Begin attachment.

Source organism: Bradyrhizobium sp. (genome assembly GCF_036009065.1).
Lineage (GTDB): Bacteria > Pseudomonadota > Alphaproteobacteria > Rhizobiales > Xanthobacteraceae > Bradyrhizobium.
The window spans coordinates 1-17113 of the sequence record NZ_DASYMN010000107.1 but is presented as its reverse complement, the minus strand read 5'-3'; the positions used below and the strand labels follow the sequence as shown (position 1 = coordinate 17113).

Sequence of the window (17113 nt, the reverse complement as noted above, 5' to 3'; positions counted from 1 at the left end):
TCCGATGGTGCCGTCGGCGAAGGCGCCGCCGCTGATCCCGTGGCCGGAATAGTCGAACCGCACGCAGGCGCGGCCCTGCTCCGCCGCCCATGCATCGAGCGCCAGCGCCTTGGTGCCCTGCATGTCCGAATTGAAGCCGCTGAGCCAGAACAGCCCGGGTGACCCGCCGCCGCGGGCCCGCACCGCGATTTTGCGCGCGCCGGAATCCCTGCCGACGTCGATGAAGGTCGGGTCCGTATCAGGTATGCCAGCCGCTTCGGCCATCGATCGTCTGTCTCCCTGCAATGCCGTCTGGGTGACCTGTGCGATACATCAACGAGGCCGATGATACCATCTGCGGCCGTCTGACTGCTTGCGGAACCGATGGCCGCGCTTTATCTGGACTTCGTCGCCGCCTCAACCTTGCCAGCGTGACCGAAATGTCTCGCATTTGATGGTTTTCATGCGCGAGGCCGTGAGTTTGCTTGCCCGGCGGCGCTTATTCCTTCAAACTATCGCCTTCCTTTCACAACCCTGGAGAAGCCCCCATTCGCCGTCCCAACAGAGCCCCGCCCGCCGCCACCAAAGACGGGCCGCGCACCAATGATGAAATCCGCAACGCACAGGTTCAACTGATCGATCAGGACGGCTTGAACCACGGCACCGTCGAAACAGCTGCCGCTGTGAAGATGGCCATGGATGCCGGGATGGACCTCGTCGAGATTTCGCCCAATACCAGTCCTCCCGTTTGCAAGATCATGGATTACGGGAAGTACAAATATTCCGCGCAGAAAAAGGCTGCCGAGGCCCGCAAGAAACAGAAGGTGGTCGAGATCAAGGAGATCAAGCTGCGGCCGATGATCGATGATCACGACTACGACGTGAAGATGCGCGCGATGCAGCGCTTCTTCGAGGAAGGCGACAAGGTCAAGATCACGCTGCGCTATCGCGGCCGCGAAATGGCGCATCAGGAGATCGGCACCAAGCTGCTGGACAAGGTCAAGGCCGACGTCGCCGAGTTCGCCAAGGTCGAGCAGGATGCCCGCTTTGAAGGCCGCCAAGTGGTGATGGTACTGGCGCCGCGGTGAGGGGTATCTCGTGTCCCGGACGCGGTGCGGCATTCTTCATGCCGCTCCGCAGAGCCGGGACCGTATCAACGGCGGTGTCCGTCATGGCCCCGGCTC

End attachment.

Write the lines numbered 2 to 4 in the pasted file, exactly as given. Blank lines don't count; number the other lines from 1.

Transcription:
Lineage (GTDB): Bacteria > Pseudomonadota > Alphaproteobacteria > Rhizobiales > Xanthobacteraceae > Bradyrhizobium.
The window spans coordinates 1-17113 of the sequence record NZ_DASYMN010000107.1 but is presented as its reverse complement, the minus strand read 5'-3'; the positions used below and the strand labels follow the sequence as shown (position 1 = coordinate 17113).

Sequence of the window (17113 nt, the reverse complement as noted above, 5' to 3'; positions counted from 1 at the left end):